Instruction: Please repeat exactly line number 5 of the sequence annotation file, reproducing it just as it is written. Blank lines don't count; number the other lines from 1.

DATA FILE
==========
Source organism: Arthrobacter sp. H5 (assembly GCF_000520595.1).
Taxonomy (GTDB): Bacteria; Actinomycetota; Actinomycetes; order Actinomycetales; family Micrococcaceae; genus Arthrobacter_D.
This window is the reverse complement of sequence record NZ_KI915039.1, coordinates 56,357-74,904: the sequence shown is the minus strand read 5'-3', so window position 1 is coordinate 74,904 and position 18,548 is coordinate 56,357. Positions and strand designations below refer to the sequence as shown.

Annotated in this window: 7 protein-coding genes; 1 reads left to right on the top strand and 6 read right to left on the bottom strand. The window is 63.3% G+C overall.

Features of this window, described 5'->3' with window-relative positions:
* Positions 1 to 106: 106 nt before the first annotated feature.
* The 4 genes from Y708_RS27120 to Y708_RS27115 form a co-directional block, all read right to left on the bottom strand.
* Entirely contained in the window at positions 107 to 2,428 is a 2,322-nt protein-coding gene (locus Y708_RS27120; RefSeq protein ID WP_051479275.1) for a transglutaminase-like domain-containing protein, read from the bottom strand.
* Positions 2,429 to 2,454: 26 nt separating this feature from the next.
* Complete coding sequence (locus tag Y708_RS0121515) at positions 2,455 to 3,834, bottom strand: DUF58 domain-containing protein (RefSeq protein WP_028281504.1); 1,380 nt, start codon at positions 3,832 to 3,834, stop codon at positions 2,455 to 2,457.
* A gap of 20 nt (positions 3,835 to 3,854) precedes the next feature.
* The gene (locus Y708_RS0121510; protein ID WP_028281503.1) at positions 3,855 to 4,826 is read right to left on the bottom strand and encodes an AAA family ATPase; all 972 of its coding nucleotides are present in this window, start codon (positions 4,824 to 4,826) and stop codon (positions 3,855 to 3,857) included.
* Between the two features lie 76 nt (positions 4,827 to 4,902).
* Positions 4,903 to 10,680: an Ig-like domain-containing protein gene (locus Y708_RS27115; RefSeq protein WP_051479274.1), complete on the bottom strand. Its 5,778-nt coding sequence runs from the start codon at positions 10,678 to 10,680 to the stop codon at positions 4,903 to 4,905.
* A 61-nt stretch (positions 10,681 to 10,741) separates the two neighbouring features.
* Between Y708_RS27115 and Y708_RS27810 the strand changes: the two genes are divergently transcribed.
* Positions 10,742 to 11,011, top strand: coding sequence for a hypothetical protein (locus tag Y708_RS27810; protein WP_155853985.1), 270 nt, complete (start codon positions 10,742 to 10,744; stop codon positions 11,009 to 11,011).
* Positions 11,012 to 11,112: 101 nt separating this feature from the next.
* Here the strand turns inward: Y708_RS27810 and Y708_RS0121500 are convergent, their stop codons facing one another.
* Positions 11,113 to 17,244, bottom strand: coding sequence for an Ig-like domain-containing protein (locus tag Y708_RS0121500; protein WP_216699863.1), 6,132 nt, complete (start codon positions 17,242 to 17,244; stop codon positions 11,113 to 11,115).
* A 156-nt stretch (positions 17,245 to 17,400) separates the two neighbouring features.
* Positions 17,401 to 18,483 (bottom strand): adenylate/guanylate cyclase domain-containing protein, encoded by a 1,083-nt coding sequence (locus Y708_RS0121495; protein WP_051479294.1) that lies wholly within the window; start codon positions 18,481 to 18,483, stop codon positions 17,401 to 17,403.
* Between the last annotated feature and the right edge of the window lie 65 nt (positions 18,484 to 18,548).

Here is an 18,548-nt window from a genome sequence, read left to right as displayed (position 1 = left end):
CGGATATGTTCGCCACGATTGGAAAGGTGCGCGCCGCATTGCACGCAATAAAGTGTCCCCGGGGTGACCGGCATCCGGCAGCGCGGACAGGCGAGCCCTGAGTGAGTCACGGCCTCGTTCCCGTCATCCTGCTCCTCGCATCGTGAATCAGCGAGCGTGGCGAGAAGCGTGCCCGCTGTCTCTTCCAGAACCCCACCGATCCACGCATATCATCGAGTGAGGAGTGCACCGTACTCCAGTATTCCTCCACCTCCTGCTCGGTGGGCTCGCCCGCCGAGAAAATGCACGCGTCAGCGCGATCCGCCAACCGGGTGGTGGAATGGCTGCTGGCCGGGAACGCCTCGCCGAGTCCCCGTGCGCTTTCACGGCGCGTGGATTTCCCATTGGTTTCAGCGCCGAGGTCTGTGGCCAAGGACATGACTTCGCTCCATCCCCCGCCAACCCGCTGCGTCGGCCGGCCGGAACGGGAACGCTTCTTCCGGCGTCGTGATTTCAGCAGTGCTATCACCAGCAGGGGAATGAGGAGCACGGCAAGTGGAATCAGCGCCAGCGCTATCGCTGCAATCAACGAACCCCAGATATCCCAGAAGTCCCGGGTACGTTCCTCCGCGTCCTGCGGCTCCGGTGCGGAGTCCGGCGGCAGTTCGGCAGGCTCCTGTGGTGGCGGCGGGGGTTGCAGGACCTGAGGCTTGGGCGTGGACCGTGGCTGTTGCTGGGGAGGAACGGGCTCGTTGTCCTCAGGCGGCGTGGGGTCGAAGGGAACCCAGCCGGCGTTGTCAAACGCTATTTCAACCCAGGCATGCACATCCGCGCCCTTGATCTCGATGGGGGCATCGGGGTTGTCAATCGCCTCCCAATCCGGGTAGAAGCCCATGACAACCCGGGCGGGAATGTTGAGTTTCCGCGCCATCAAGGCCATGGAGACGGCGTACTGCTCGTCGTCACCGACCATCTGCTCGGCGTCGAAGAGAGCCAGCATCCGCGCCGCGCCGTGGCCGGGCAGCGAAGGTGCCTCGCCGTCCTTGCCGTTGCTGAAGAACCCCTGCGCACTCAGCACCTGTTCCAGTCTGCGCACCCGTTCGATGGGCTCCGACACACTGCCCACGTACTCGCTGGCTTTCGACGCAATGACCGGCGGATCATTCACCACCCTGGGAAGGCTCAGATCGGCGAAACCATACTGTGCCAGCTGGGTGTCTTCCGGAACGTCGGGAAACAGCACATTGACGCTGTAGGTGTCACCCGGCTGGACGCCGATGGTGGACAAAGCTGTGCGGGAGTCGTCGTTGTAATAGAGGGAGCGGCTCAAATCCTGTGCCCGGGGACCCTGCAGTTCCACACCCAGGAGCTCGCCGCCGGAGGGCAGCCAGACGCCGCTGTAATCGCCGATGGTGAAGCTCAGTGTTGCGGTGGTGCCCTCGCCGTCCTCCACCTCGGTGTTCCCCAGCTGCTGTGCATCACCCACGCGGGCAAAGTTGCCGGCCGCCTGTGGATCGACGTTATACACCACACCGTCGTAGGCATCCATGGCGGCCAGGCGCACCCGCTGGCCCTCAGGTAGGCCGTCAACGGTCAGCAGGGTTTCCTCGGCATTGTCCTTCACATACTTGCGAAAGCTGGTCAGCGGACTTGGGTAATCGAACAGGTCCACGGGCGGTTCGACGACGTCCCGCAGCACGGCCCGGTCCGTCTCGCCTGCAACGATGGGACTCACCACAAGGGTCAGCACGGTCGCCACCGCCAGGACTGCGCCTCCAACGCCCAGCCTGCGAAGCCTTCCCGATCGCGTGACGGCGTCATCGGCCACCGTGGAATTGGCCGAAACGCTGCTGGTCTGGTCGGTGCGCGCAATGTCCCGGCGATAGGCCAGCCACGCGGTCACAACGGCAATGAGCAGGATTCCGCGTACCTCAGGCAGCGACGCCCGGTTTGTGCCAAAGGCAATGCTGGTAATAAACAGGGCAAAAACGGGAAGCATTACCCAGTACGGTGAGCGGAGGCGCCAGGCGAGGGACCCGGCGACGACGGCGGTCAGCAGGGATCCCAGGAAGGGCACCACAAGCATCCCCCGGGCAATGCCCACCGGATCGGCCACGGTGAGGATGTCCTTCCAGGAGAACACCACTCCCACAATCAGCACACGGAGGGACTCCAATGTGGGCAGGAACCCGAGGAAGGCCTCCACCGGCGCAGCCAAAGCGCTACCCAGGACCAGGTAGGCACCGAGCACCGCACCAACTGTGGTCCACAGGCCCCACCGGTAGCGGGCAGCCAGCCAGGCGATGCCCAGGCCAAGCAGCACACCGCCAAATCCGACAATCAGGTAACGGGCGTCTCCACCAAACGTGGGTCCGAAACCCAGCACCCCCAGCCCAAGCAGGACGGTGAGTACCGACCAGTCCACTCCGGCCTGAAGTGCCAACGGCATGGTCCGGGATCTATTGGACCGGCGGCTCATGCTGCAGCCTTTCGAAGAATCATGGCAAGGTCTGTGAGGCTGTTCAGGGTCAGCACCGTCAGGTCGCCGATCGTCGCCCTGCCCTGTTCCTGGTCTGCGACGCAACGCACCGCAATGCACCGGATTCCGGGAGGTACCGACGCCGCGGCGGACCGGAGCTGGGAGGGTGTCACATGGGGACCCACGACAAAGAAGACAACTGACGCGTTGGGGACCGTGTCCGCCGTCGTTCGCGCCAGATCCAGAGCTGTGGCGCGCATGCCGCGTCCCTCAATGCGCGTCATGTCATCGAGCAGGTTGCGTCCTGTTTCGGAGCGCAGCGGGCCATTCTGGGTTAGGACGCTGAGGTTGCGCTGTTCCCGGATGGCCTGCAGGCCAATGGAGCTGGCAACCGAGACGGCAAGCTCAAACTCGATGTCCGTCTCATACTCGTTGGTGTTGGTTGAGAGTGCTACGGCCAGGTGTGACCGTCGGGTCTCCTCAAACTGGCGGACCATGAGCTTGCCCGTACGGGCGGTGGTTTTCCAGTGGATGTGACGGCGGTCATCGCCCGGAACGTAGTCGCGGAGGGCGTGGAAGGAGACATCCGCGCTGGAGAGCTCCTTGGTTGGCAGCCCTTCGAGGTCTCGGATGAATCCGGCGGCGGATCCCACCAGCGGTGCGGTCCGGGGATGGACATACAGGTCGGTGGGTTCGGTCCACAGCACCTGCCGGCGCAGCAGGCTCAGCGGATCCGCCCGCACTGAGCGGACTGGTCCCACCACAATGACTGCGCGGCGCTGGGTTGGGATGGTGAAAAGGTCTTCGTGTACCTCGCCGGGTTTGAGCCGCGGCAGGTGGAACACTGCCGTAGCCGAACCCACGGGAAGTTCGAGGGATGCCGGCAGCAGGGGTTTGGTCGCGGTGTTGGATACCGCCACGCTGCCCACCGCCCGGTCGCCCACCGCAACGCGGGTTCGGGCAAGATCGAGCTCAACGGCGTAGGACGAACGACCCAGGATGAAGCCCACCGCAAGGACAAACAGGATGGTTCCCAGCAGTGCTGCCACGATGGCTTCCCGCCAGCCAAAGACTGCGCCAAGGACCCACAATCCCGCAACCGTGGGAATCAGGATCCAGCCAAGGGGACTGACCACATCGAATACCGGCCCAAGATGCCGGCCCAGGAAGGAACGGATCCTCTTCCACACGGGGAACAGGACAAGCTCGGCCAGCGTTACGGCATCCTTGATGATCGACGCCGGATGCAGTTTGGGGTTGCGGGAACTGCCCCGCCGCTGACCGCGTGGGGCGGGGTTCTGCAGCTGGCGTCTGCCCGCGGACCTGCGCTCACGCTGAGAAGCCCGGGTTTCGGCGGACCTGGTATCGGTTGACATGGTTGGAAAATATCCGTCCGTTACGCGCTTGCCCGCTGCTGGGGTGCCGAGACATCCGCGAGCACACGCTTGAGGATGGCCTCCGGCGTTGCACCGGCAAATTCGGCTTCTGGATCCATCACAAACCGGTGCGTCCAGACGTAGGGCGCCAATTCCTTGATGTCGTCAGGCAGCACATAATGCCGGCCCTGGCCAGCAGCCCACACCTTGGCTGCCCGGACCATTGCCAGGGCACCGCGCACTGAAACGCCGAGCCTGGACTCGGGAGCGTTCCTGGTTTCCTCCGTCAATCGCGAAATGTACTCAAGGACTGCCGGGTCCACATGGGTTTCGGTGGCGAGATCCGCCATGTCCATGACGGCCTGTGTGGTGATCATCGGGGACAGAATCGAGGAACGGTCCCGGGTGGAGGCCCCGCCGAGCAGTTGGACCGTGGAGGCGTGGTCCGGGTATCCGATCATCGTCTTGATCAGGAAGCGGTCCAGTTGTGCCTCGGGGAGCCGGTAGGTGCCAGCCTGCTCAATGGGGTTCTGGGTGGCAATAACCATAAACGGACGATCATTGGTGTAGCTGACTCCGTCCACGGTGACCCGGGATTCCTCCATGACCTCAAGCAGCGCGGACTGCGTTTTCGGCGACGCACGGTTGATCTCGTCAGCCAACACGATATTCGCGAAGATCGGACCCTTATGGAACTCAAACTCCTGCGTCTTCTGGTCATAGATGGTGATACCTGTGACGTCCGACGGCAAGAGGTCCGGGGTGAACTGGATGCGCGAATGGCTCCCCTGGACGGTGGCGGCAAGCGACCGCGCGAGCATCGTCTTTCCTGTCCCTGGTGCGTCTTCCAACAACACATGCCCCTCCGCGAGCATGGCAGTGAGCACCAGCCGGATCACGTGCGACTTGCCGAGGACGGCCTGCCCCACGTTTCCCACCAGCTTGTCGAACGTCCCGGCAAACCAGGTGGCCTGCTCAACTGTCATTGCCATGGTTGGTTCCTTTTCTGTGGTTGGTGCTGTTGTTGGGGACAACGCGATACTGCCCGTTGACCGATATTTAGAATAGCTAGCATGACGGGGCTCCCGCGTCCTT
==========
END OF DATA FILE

Features of this window, described 5'->3' with window-relative positions: